We’ve all been there. A moment of frustration that spills over, perhaps in ways that we might otherwise not prefer. Such is likely the case for Chicago Bulls star Nikola Vucevic who went viral for all of the wrong reasons.
Vucevic finished with 18 points on an efficient 6-for-9 shooting with seven rebounds and two assists in their 125-119 loss to the New Orleans Pelicans.
But he also posted the second-worst plus-minus on the team at minus-15.
“They made shots, we didn’t,” Vucevic said via Rob Schaefer of NBC Sports Chicago. “They executed on the offensive end. [Brandon Ingram] made a couple tough shots where I thought we did a pretty good job defensively…Obviously, it was a close game, but a lot of things happened that we could have done better that would have helped us.”
The Bulls won the turnover battle against the Pelicans 16-15 – an improvement from their 20 giveaways a game prior against the Toronto Raptors. But they were whistled for 23 personal fouls to the Pels’ 18.
Vucevic drew a technical foul in the second quarter after chucking the ball aggressively toward an official following a traveling violation.
But it was an earlier play that got social media buzzing about the Bulls’ big man.
At the 4:32-mark of the first quarter, and with the Bulls boasting a double-digit lead, Vucevic was called for his first traveling violation. Vucevic got a favorable matchup with New Orleans guard Jose Alvarado on him in the high post.
While attempting to transition from backing Alvarado down to attempting a pull-up jump shot, referee Nick Buchert called out the infraction.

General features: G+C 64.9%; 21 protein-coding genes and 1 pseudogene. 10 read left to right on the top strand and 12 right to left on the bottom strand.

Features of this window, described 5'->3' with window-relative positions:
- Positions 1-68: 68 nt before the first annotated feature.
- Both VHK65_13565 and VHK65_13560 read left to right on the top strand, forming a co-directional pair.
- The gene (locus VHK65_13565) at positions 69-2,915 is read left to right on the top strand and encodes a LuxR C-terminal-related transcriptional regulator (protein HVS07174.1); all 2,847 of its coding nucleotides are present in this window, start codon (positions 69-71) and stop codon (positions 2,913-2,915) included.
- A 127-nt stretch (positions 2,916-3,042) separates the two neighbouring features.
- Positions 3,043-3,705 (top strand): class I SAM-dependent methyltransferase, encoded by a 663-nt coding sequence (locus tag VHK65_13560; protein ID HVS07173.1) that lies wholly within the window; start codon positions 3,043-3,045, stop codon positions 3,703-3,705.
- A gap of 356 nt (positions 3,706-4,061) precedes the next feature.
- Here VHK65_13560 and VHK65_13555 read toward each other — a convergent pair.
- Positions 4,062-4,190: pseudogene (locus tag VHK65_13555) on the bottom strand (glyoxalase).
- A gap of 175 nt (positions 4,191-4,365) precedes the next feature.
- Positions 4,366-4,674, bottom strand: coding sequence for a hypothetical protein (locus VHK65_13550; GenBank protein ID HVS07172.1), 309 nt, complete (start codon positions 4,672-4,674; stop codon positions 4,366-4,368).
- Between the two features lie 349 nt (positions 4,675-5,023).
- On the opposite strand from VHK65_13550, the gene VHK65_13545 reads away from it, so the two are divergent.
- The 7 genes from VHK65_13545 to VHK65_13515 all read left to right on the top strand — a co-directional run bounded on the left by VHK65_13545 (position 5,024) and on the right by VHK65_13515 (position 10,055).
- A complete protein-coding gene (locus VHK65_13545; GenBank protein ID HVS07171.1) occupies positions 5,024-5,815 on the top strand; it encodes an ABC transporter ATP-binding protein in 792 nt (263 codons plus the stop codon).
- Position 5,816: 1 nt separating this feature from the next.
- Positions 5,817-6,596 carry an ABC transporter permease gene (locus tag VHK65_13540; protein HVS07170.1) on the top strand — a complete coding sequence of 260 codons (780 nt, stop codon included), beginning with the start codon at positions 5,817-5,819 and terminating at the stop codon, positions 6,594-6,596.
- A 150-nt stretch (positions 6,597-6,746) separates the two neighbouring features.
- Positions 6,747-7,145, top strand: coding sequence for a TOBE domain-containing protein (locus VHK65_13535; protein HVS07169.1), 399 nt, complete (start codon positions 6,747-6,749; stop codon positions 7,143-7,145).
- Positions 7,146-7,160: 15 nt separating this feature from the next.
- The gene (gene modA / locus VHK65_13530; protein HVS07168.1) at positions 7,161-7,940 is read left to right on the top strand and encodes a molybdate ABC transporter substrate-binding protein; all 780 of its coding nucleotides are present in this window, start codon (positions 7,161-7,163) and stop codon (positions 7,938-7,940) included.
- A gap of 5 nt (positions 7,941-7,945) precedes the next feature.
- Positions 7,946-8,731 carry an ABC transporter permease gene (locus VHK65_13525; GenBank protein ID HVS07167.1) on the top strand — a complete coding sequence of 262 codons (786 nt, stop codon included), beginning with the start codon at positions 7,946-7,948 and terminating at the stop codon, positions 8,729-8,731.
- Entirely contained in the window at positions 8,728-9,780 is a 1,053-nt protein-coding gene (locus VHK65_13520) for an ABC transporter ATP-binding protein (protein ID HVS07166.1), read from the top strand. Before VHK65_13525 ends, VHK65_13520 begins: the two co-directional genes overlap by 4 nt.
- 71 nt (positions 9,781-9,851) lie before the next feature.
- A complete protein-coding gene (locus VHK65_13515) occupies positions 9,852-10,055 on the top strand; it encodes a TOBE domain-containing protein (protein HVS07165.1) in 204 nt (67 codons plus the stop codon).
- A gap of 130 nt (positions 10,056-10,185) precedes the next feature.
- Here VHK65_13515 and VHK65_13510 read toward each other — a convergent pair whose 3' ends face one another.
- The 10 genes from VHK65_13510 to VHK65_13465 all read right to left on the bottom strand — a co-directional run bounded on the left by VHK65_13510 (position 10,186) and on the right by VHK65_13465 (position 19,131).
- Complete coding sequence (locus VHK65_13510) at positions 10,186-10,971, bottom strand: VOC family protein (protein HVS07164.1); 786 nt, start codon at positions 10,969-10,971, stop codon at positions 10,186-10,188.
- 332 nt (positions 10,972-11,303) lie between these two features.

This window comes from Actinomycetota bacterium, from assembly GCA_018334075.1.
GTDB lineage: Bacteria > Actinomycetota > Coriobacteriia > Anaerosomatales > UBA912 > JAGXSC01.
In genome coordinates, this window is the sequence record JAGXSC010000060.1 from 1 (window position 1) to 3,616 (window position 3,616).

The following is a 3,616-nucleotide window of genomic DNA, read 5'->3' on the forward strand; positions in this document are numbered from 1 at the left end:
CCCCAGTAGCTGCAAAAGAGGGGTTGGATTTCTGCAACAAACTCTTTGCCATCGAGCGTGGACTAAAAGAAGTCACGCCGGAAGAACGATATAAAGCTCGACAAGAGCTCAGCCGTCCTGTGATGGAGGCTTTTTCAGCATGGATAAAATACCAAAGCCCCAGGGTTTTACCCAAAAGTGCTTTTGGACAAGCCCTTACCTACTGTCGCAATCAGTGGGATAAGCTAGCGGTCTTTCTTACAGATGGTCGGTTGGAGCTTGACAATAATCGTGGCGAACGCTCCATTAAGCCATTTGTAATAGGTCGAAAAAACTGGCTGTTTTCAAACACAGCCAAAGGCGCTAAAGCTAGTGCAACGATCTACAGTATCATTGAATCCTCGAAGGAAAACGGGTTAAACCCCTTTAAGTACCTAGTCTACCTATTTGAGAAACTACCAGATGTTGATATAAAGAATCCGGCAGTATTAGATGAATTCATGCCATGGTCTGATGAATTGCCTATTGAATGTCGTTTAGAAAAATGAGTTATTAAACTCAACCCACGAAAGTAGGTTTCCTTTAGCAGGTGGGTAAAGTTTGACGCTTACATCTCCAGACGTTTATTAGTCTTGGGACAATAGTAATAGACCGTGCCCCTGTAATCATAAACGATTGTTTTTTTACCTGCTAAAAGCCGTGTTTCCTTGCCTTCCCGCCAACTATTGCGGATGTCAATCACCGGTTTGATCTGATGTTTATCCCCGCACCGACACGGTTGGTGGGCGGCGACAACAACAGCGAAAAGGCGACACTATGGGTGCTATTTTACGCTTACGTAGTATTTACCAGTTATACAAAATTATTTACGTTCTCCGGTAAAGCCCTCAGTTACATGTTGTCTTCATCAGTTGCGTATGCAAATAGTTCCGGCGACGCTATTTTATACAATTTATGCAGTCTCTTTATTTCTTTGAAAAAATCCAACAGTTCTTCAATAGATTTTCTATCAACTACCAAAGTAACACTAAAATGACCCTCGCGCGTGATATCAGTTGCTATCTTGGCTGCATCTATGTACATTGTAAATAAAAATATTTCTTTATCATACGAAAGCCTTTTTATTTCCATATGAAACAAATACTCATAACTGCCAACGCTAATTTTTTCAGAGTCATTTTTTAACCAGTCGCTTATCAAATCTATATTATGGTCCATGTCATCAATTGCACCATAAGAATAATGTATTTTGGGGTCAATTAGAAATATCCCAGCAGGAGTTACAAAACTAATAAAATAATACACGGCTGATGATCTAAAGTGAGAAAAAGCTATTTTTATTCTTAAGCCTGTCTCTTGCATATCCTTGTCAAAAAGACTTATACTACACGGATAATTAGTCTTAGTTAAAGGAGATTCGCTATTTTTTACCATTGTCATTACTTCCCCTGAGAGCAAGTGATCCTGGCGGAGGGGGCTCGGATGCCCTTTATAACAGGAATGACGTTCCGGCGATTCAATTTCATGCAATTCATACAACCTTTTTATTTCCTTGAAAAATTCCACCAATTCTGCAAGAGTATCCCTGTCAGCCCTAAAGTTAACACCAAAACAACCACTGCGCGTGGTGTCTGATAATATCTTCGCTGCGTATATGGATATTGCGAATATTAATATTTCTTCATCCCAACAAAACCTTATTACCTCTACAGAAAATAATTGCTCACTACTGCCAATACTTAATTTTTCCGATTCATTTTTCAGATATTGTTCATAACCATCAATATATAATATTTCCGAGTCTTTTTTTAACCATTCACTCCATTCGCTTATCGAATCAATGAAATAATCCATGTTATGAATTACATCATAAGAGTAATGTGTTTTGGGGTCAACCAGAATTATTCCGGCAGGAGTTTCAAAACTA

Vucevic, in response, appeared to stick his middle finger up at the referee.
Play continued with no further repercussions from the incident. But it remains to be seen if the league will do anything. They have attempted to tighten up on the interactions between officials and players after several high-profile incidents in recent years.
Bounceback by Vucevic
Vucevic is on pace to average his fewest points since 2018 and his fewest assists since the 2017 season, both while with the Orlando Magic. Despite the slow start, Vucevic’s start to the season should be considered solid.
“That [statistical dropoff] shouldn’t bother the Bulls one bit,” writes Zach Buckley for Bleacher Report. “Not when he’s also grabbing a career-best 12.3 rebounds, splashing 38.9 percent of his long-range looks, and ranking 11th among centers with 3.2 assists. He’s doing what a support player should, and he seems more comfortable with his place on the pecking order.”
Last year, Vucevic was one of just three players to average at least 17 points and 11 rebounds while appearing in at least 70 games.
He’s also posting his best defensive rating since 2020, per Cleaning The Glass.
“His strengths get masked a bit by this roster,” Buckley writes of the two-time All-Star, “and his defensive limitations can be tricky to hide, too. But he deserves credit for morphing his game to try to make this work.”
There is no better time for Vucevic to figure out the fit than in a contract year, especially when both sides have already expressed an interest in keeping the relationship going.
Vooch Not Alone
Vucevic’s teammate, DeMar DeRozan, also drew the ire of the refs who had drawn his ire after failing to blow the whistle on his drive to the basket as the Bulls trailed 63-58 with about nine minutes to go in the third quarter.
He still did not agree with the no-call after the game.
“I thought I did [get fouled],” DeRozan said. “Did it look like it? I mean, I thought I did but it is what it is…I mean it sucks. It’s frustrating. It’s frustrating as hell. Just not giving ourselves an opportunity to see what could have happened.”
Head coach Billy Donovan simply said that he believes there are calls to be made but they are not always getting called.
Regardless, the Bulls will need to do a better job of channeling that energy on the court.